Ties That Bind by Sarah Joy Adams
A selkie story set in 1970’s California. Adams’ version of the legend reads like the beginning of a magical realism novel, suggesting that underneath the groovy scene of California in the Vietnam era, there could have been a whole other layer of weirdness going on. The issues of a mixed marriage of human and selkie reads uncomfortably like a lot of marriages the children of divorced parents probably lived through in this time period, complete with examples of shocking sexism like the father threatening to take the mother’s driver’s license away. Like many stories set in this era, our main female characters aren’t feminists, but a reason for feminism, as they say. Magic meets gender politics, and the inevitable tragedies of not granting others respect.
The Magic in the Melody by Shayna Coplan
Arnold learned to play the guitar from fairy teachers, here shown as classic examples of the old saying ‘those who can’t, teach.’ Coplan’s fairies are selfish, lazy, and conceited – but they appreciate good music. They excel at the technical side of things, but just don’t have that emotional x-factor humans bring to the creative process. Arnold’s music becomes so good they insist he comes to fairyland to play a concert for their friends. He reluctantly goes, with a pensive feeling about what happens in stories to the musicians who visit fairy courts…
Silver and Scythe by Manny Frishberg and Edd Vick
As the humans leave the Neolithic Age behind and start doing these wildly new radical things like farming and building houses, all of the magical creatures wonder what this means for them as the humans figure out metal tools and weapons and learn not to die so much, rapidly increasing their population. The magical folk decide a good offense is a good defense, and things get rather heated from there. Frishberg and Vick make a good argument for how far back some divides can go. Also, an excellent showcase of all the deities, creatures and magical races of Celtic legend.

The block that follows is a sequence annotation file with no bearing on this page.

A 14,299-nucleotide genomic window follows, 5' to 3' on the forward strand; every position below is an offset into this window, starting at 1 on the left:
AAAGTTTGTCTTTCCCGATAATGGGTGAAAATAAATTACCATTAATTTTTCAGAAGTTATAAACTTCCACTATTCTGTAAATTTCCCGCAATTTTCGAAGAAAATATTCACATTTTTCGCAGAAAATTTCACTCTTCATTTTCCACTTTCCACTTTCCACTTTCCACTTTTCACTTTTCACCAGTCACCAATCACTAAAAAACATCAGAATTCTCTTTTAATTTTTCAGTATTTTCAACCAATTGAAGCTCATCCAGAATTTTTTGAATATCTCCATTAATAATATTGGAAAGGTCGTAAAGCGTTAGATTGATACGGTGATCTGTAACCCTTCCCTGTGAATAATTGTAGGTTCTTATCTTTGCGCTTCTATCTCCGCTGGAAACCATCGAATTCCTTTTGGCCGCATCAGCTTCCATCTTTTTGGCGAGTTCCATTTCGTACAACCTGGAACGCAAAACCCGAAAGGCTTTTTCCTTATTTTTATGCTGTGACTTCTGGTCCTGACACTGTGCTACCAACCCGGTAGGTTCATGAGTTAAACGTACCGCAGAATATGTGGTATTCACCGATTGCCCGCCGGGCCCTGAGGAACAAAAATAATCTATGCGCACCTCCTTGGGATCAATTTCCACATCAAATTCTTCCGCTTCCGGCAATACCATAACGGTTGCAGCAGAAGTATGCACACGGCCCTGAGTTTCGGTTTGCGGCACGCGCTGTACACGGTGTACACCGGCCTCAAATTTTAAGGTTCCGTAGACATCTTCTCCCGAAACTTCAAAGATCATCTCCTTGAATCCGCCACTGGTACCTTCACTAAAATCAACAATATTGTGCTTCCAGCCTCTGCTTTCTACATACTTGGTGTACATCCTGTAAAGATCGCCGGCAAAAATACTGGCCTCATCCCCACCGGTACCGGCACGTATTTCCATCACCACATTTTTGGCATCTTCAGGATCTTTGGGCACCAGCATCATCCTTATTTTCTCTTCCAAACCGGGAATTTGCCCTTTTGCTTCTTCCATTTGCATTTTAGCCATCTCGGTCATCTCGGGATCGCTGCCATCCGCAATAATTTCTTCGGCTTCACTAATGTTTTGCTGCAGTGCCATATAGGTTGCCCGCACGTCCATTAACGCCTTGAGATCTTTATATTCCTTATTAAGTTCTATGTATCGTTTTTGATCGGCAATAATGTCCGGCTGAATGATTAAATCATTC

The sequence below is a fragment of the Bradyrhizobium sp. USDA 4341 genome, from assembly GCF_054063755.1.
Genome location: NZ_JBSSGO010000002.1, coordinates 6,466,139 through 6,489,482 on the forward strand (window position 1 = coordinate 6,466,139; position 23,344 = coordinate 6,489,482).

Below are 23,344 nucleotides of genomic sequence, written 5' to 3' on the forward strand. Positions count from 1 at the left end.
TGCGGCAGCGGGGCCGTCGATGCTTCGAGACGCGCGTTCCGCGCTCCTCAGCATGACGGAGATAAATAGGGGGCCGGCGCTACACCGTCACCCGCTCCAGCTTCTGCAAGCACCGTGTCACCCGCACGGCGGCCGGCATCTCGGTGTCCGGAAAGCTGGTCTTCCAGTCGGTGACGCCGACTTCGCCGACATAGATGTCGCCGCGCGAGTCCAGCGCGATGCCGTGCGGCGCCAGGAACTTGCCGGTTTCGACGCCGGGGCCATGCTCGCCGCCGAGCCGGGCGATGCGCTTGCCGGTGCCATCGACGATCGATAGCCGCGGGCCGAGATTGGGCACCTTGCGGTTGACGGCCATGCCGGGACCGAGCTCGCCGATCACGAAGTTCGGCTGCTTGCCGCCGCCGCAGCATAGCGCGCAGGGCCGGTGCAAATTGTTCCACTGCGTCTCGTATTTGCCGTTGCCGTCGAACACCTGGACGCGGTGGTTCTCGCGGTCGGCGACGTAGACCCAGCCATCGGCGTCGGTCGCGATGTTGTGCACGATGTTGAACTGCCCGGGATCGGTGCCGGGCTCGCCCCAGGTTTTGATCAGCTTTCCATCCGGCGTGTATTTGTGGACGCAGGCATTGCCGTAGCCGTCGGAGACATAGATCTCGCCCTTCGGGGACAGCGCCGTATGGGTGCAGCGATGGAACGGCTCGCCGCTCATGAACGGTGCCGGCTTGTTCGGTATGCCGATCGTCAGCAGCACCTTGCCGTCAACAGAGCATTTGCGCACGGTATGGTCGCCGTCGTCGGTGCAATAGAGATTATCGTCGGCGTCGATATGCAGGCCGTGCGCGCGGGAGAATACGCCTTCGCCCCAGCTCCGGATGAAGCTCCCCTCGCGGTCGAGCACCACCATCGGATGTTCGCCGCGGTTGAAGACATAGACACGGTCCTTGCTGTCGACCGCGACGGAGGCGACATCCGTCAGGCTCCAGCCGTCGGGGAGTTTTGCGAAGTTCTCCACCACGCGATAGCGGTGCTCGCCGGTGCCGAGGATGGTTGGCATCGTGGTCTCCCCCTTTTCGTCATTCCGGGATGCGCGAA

The Last Son of Auberon by Ben Stewart
High Fantasy meets Golden Age Comics – an inspired combination that surprises, and then works very well. Stewart pulls off an impressive writing style trick as the Lord-of-the-Rings style highfalutin language shifts gears sharply into the pulpy, Dieselpunk style of Captain-America-punching-out-Hitler, playing out here with an irresistible charm as magic meets mid-20th century science-fiction. And the character of Karen could teach Lois Lane a thing or two about how to handle bad guys!
Inked Out – Brandy T. Wilson
Liz has spent her 20’s bartending and being the life of the party. However, she’s gotten the sudden realization she’s too old to keep acting, dressing, working, and partying as she has been, and is desperately eager to leave her old life behind and become a very prim and proper office worker and prove to the whole world she can adult with the best of them. Too bad that tattoo is a permanent reminder of that old lifestyle. And some memories refuse to be stuffed away, consigned to the dark. Wilson offers an excellent parable on the perils of living too much to one extreme or the other.
Dandelion – Lucy D. Ford
Ford’s story finishes off the collection with a story that is lyrical and dreamy – and at the same time has a sharp Elfpunk feel to it as the main character journeys into the very heart of modern dangers. A dryad follows a single cry for help across all sorts of lands, despite warnings every step of the way, to try and bring rescue to something thought lost forever.